The Leo Tolstoy train connecting Moscow, St. Petersburg and Helsinki has got its own library featuring books by Finnish and Russian writers, both classic and modern ones. The books available at the library are cross-translated (Finnish ones into Russian and vice versa) to serve the tastes of both biggest categories of passengers.
The library project organized by the Finland’s embassy in Moscow and the Federal Passenger Company (a subsidiary of Russian Railways in charge of domestic long-distance and international railway passenger transportation) has started on February 5 and will last till April 5.
The library is not that big as you may think, it only takes just one shelf in an attendant’s department. For getting a book, the passenger must fill in an application just like at any library in Russia.
15 books are available at the train, among them are those of Tuve Jansson (of course), Siri Kolu, Aleksis Kivi, Mikko Rimminen, Salla Simukka, Lyudmila Ulitskaya, Vladimir Sorokin, Viktor Pelevin, Sergei Dovlatov, Andrei Astvatsaturov. We don’t know if there are books by Leo Tolstoy, but if not it would be a very funny joke especially given the presence of Alexander Raichsthein, a much lesser known Russian writer.
As FPC’s representative said at the opening ceremony, should the project prove to be successful other trains may get their libraries too.
With all our best wishes for this startup, we have some doubts regarding its popularity among passengers of the renovated highly comfortable train with access to Wi-Fi on board and about 150 movies available for rather low price and other amenities consuming the time of your just 14,5 hour journey.
Leo Tolstoy train first departured to Helsinki on 30 May 1975. It daily starts at night from Moscow, early in the morning it stops at Ladozhsky railway station in St. Petersburg and just in a few hours arrives at the central railway station of Helsinki getting you directly to the flavour of the best coffee in the world (Paulig, of course) and the strict and cold environment of the Northern modern architecture. On the return way, it starts in the evening and stops a bit after midnight in St. Petersburg and arrives in Moscow in the morning.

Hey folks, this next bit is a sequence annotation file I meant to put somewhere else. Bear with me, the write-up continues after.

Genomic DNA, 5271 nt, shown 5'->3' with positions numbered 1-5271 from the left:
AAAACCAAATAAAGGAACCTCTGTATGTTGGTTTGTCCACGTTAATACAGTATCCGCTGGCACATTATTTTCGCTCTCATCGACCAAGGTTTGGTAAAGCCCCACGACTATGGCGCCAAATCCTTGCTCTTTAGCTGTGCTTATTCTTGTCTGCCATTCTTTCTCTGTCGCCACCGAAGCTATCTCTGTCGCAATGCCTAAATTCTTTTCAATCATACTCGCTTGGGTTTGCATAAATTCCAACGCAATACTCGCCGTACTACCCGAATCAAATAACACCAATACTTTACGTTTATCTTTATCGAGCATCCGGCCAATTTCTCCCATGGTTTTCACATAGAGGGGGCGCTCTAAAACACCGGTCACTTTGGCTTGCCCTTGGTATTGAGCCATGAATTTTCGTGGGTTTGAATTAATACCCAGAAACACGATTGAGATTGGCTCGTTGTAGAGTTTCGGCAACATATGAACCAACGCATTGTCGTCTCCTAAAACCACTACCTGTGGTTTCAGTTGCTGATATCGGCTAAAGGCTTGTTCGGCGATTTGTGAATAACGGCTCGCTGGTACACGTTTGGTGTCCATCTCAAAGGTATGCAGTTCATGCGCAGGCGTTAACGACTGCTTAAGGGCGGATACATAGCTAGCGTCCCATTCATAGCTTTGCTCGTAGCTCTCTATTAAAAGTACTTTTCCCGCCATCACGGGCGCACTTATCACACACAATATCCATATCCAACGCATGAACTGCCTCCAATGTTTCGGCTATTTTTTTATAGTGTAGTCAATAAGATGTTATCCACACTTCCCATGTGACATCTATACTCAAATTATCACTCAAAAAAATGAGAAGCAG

During the Soviet times, it was a great luck to get tickets from Leningrad to Moscow on this train with its export-oriented services and luxury interior.
Interesting fact: when the Finland’s first diplomacy mission arrived in Moscow in January 1921, they had to live first in a railway carriage, and only some time later moved into a building, which happened on the 5th of February, the day the library project started 96 years later.
If you happen to travel on Leo Tolstoy then take a photo with a book while on board, put it into Instagram, have it tagged #finruslitonboard and get a chance to win a book from the Finnish embassy.
Which Russian author on board would we recommend? Start with Dovlatov and continue with Pelevin, they are definitely worth your attention. Let alone Leo Tolstoy even in case he’s absent.